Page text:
Tuesday, May 8, 2007

Food Overload

In the last week I made meals for 30 for our Schoolyard Greening Clinic and a full-blown dinner for 50 parents at the elementary school where I teach " food appreciation."

In between were meals for personal chef clients, breakfasts and school lunches for our 7-year-old and dinners to fulfill our policy (hope) of sitting down to the table as a family in the evening.

It seems the eating never stops. And when I look back on the week, cooking without letup crowded out everything else. There is also the cleanup that goes with all the cooking. The sink holds a stack of pots and pans waiting to be put away. I still have a 5-gallon bucket of sauerkraut (almost empty) sitting on the kitchen counter.

I am reeling from the sheer diversity of what passed through my kitchen.

Here, I make a small confession. I do subscribe to several food magazines. Occasionally there is something editorially worth the price of admission. But really what I do mostly is clip recipes. And the reason I clip recipes is not so much that I am dying to sign on to the latest trend as described by Food & Wine, but because the recipes remind me what season we're in and what ingredients I should be looking for at the store.

Don't we all need a little reminding sometimes?

For all their other faults, food magazine editors do a pretty good job of keeping up with the seasons, although you will occasionally find a tomato or a zucchini sneaking into a recipe in February. Secretly, I take a little devilish pleasure in counting the out-of-season vegetables that pass through the editorial screens.

I keep file folders of recipes categorized by month. Each time the postman drops off a new edition of Saveur or Martha Stewart Living, I breeze through it, tearing out the stuff that looks decent and filing it away under the appropriate month. When it comes time to planning meals for clients, I flip though the folder of the month for inspiration.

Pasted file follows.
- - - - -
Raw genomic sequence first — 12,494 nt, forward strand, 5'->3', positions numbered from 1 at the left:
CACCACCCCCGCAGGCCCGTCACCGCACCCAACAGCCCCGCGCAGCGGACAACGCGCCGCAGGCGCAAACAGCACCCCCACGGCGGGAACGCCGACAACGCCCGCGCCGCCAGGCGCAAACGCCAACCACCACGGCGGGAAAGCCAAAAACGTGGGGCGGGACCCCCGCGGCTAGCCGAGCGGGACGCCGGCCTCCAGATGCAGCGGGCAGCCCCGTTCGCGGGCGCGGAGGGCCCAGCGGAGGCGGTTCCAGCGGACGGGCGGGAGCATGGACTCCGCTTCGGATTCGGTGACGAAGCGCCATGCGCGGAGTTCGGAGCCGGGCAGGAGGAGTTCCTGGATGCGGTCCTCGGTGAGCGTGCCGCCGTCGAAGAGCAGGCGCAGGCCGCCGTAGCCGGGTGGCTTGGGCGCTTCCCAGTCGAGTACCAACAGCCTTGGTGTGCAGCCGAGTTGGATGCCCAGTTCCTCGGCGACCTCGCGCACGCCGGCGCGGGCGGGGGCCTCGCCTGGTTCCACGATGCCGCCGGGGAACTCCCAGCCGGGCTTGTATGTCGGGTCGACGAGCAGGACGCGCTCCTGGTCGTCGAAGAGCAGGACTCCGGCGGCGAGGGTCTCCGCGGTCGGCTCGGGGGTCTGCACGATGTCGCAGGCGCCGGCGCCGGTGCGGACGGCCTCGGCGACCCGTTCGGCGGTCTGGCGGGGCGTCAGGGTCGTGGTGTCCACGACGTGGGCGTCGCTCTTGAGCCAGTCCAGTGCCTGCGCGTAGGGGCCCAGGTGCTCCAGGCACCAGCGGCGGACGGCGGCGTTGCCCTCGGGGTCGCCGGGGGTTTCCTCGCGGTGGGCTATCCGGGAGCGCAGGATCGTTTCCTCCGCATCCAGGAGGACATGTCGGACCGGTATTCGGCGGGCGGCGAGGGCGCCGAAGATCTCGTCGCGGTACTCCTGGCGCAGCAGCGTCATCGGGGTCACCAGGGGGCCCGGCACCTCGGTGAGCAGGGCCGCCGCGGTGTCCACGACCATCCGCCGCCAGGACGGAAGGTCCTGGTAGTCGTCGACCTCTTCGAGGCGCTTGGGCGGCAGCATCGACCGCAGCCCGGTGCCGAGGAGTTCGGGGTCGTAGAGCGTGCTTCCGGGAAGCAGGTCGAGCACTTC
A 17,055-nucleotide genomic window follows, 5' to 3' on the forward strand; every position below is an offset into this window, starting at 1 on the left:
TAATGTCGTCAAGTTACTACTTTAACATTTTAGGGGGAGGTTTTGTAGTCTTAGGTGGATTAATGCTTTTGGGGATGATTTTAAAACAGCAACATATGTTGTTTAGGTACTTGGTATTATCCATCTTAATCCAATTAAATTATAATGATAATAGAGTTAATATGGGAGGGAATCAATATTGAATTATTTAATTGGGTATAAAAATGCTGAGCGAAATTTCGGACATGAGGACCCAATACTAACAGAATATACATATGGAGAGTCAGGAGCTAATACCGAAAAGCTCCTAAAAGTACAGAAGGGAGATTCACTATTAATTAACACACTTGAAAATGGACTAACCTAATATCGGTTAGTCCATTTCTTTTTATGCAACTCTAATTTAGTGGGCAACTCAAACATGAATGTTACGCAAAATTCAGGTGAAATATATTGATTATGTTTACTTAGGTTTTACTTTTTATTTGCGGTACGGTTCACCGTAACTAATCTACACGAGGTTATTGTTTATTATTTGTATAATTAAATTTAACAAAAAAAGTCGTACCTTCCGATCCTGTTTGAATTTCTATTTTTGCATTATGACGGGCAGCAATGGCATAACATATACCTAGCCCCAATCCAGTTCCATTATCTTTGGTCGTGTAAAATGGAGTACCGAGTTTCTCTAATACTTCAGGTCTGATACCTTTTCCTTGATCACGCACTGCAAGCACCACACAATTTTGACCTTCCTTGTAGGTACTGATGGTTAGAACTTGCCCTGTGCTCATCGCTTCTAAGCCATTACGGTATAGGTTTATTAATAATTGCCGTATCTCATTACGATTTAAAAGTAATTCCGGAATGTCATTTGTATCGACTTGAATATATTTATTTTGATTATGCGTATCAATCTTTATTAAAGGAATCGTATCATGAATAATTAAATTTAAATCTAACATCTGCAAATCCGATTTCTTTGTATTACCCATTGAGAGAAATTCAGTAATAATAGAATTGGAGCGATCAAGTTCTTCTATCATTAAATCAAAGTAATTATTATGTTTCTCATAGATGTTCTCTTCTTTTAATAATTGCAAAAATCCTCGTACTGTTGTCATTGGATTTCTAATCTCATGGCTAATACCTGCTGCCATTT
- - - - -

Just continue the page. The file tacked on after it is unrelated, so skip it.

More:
Besides strolling around my own garden, where the lettuces and mizuna and mustard greens are telling me we're well into spring salad season, this is how I know to be looking out for artichokes and asparagus and fava beans at the grocery.

Sometimes I even impress myself with the results. This week I made:

Orange marmalade duck breast with parsnip pancakes and Madeira sauce

Poached coho salmon with dill sauce

Celery root remoulade

Roast lamb and barley salad

Bulgur pilaf with spring greens

Endive salad with grainy mustard vinaigrette

Salad of greens from the garden

Just looking at the menus again is making me feel a little frisky, perhaps enough to lift me out of the food overload funk. I'm starting to have visions of artichokes.

There's a certain guilt factor involved in using artichokes trucked in all the way from California. Check that: a lot of guilt. Artichokes hardly qualify as local food. I bought a pack of artichoke seeds this year but never planted them. Maybe next year.

Still, after watching all those episodes of Mario trimming artichokes, I'm thinking this may be the year I truly get down with this strange thistle of a vegetable and see where it leads me.


Anonymous said...


I seek in anonimities cloister
Not he who ate the first raw oyster,
But one who, braving spikes and prickles,
The spine that stabs, the leaf that tickles,
With infinite patience and fortitude
Unveiled the artichoke as food.

Ogden Nash

GreatbIgvegchallenge said...

Artichokes were one of our early surprise hits with Freddie. He loved the whole mystery of stripping down the artichoke and dipping the leaves in butter.
We also found them great on a pizza. Chopped up hearts on a white-based pizza.